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Sleep With Your Pet

 

EVERY SCIENTIFIC STUDY OR SLEEP DOCTOR YOU CAN FIND WILL TELL YOU NOT TO LET YOUR PETS SHARE YOUR BED. WHY WE IGNORE ALL THE EVIDENCE.

Haven’t we all craved a “snuggle” with our fur babies? Its comforting…especially if we are sick, or lonely…or just plain want to feel close to our pet. Right?

 

I did this for many years, then started feeling sleep deprived. So one night I put my pet on a comfy bed by our bed, and …wallah! I slept like a baby.

 

Its hard to know how many pet owners "co-sleep" with their animals, but two studies presented at last year’s annual meeting of the Associated Professional Sleep Societies confirm what any pet-loving idiot like myself can tell you: There are a lot of us, and we are walking around like zombies. One study surveyed 298 patients at a family practice clinic. About half reported sleeping with pets (more dogs than cats), and of those, nearly a third said they were awakened by their pets at least once per night. Sixty-three percent of respondents who shared a bed with a pet more than four nights a week reported poor sleep quality, as defined by the authoritative and exquisitely dull Pittsburgh Sleep Quality Index. Another paper reported that 10% of pet owners were "annoyed" that their animals sometimes disturbed their sleep.

 

I’m no scientist, but these figures seem low to me. Then again, I might be a little foggy in the head from sleeping with my pet last night! LOL! .

 

If you have an annual physical and your doctor asks you “how are you sleeping? And you reply “Not Well”, you may want to consider how your pet factors into that, and how many times you are awaken each night. Even I you have a “king” bed, you still may find that if you set up a time lapse camera, you are all doing the “tango” dance all night long!!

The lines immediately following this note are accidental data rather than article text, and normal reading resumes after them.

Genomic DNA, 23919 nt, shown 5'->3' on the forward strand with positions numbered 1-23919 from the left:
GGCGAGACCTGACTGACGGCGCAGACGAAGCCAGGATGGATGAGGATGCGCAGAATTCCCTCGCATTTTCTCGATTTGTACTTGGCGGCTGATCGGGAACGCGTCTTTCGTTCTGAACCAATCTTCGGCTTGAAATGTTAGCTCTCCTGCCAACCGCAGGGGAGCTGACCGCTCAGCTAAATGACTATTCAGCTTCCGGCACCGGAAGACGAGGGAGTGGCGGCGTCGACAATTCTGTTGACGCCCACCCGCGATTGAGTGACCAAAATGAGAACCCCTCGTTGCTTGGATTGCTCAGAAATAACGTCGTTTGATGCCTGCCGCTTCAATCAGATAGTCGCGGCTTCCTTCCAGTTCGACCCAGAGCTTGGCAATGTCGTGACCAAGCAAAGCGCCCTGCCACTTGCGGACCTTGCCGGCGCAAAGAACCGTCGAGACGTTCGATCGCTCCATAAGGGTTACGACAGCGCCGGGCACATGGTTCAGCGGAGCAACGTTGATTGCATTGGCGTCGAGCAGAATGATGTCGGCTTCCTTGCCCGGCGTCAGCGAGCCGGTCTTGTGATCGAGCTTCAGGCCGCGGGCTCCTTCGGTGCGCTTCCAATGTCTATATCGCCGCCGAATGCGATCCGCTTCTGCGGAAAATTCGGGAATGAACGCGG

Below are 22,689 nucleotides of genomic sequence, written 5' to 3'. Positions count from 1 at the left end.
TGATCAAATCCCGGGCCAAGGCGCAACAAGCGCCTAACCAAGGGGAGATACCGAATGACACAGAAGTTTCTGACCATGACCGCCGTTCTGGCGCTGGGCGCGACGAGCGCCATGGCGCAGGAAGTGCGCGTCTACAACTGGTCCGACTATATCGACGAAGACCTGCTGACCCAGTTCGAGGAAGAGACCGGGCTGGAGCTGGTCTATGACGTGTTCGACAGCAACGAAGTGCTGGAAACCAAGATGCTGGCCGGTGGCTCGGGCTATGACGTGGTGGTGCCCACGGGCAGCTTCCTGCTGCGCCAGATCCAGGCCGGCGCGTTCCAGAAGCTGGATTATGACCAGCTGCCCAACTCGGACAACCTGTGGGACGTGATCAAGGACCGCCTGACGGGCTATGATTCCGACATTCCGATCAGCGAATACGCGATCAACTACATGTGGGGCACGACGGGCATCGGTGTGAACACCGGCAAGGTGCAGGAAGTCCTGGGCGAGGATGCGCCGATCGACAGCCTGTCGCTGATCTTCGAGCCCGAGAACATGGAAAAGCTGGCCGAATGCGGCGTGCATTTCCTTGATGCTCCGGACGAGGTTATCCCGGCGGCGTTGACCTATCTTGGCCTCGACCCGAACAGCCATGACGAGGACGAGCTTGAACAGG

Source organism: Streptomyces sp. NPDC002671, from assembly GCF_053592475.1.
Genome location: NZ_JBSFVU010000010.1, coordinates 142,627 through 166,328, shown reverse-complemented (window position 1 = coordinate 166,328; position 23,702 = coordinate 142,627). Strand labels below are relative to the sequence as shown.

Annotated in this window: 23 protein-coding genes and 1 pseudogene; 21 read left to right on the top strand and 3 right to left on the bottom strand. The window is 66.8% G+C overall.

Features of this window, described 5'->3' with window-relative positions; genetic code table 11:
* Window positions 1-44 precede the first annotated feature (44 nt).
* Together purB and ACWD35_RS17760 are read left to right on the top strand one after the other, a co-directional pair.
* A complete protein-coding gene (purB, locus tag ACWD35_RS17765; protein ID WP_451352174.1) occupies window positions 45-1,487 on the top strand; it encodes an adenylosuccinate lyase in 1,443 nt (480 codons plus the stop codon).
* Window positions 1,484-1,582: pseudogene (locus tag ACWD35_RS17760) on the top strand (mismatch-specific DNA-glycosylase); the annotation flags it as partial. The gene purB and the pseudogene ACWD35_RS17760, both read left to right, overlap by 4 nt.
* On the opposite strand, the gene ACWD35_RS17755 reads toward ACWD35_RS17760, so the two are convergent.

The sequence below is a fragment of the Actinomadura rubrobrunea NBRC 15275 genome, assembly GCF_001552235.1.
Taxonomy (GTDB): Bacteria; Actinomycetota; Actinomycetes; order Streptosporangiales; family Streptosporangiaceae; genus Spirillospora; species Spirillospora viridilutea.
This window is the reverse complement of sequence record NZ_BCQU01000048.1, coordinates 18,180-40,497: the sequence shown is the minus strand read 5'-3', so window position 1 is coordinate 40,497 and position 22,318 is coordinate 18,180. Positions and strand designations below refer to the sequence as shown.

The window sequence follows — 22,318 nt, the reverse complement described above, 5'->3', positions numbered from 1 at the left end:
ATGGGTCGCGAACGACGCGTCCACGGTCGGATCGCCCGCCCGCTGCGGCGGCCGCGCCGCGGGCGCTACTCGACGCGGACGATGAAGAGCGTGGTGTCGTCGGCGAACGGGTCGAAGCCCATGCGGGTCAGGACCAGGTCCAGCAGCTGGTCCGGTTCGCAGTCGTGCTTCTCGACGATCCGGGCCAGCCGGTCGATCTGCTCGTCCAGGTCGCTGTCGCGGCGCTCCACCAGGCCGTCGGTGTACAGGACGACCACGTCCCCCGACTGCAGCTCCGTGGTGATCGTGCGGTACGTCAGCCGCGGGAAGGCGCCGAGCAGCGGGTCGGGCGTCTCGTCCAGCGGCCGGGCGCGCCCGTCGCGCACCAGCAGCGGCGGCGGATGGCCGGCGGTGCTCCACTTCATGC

The Division of Sleep Medicine at Harvard Medical School reports cheerily that "a lack of adequate sleep can affect judgment, mood, ability to learn and retain information, and may increase the risk of serious accidents and injury. In the long term, chronic sleep deprivation may lead to a host of health problems including obesity, diabetes, cardiovascular disease, and even early mortality."

 

One person who reportedly sleeps with his 85-lb. coonhound, claimed: "It destroys our backs. We’re taking steps to convince him to sleep elsewhere, with pretty weak results so far." Another, who sleeps with a much smaller 25-lb. Wheaten, compares it to "trying to share our bed with a piano bench." A third was at least willing to, in the name of God, do something about it. One recent night when her 2-year-old Great Dane jumped on the bed at 2 a.m., she "put up with it for about an hour. Then I got up and went to the couch."

 

What’s going on here? My own theory is that it’s a long con. Dogs—hey, no disrespect—are the greatest human-manipulators in the history of the planet, which explains their enormous evolutionary success. Maybe they flatter us into believing they need us, they trust us to re-create for them the warmth and security of the litter, where they are instinctive co-sleepers, and this puffs us up and makes us feel godlike. When what they’re really after is what we’re all after: simple creature comfort. What sentient being wouldn’t rather sleep on a downy pillow-top than a floor, or even the most luxurious and expensive dog bed?